Starring: Daveigh Chase, Chris Sanders, Tia Carrere
Director: Dean DeBlois, Chris Sanders
Running Time: 85 mins
Lilo & Stitch is an American film about an alien sent into exile who crash lands on Earth on a small Hawaiian island. There, he is taken in by a young girl who believes he is a dog, however his increasingly bizarre behaviour, coupled with two aliens following in an attempt to capture him leads her to help protect him from being captured.
This film is one of the most fondly-remembered from the last days of traditional animation, but I don’t really understand why. Sure, it’s a fun watch, and its imagination makes it a lot more entertaining than it could have been, but it’s by no means the most hilarious nor most engrossing Disney film of all, and is often actually a frustrating mess rather than a riotously entertaining watch.
However, we’ll start on the bright side, with the world the film establishes. From the first scene, the entire premise of this alien being taken in by a little girl is brilliant, and the ensuing chaos is hugely entertaining. What’s more is that the wide variety of characters, both human and alien, make for some good laughs along the way, particularly in the opening and closing stages when the two species clash head-on.
Another thing that makes this film good fun is the animation style. Thinking about it, this is one of those films that I just don’t think would work so well in modern animation, and the traditional animation allows its characters to have an extra level of zany madness about them whilst never feeling like it’s going over the top. The animation of Stitch and his fellow aliens is delightful, and the wonderful Hawaiian backdrops add even more colour and vibrancy to the look of this film, which goes a long way to making a pleasant watch.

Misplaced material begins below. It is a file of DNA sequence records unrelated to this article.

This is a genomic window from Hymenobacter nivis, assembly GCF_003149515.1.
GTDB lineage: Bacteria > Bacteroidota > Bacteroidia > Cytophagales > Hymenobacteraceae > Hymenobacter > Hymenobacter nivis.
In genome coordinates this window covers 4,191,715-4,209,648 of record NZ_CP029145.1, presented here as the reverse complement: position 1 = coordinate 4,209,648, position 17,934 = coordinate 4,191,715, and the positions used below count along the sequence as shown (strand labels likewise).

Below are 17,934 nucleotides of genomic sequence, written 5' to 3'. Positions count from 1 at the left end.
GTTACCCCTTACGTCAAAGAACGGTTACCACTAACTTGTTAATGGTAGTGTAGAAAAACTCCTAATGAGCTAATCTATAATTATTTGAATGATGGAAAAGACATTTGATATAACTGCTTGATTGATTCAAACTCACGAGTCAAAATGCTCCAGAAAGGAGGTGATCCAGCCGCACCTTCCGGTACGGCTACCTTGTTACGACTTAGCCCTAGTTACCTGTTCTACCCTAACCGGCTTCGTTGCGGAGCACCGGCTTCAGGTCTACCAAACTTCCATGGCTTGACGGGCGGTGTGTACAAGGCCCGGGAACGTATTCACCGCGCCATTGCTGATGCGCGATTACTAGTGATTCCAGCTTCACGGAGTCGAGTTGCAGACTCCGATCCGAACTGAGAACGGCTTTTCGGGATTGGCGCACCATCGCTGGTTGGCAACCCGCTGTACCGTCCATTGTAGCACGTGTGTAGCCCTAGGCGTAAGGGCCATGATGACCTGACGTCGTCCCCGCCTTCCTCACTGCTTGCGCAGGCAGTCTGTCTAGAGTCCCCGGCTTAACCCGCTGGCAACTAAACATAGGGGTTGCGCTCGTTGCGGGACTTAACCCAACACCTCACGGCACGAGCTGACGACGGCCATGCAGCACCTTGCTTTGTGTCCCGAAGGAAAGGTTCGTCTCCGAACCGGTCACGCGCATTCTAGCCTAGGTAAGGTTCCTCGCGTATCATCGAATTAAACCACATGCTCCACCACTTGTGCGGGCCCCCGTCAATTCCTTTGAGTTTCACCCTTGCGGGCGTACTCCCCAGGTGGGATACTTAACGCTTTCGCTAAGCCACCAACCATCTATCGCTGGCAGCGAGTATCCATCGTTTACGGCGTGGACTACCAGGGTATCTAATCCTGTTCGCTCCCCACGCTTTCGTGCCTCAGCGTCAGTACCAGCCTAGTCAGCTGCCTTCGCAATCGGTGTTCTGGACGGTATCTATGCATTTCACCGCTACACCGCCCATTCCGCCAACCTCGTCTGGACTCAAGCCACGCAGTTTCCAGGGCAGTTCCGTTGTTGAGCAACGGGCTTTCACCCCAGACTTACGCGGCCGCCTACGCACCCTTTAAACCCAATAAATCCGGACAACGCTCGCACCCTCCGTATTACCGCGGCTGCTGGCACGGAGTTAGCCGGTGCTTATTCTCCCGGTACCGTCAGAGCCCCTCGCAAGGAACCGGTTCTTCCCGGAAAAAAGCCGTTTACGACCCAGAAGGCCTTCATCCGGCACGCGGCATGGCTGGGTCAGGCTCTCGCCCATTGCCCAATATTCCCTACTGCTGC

In terms of the actual comedy here, it’s okay. This definitely isn’t the funniest Disney film I’ve ever seen, and although its chaotic vibe is a lot of fun to watch, I wasn’t laughing my socks off at the majority of the jokes.
The biggest issue with this film, however, is its story. In the end, I enjoyed the film, but the story was the major obstacle to me having a really good time with Lilo & Stitch. The problem is that the story tries to take on too many different personas at once. Its sci-fi element is by far its strongest, with great imagination, but the story centring on Lilo’s relationship with her sister just feels out of place in the movie, whilst the film’s eventual fall into a very generic ‘you’re special no matter you are’ period was very frustrating to see.
Overall, I enjoyed Lilo & Stitch. The mad, zany vibes of the film make it a lot of fun on numerous occasions, as does its animation style, but the story is more often than not a messy and frustrating affair, with a mash of sci-fi, kids’, drama, comedy and more all coming together at once, and that’s why I’m giving Lilo & Stitch a 7.0.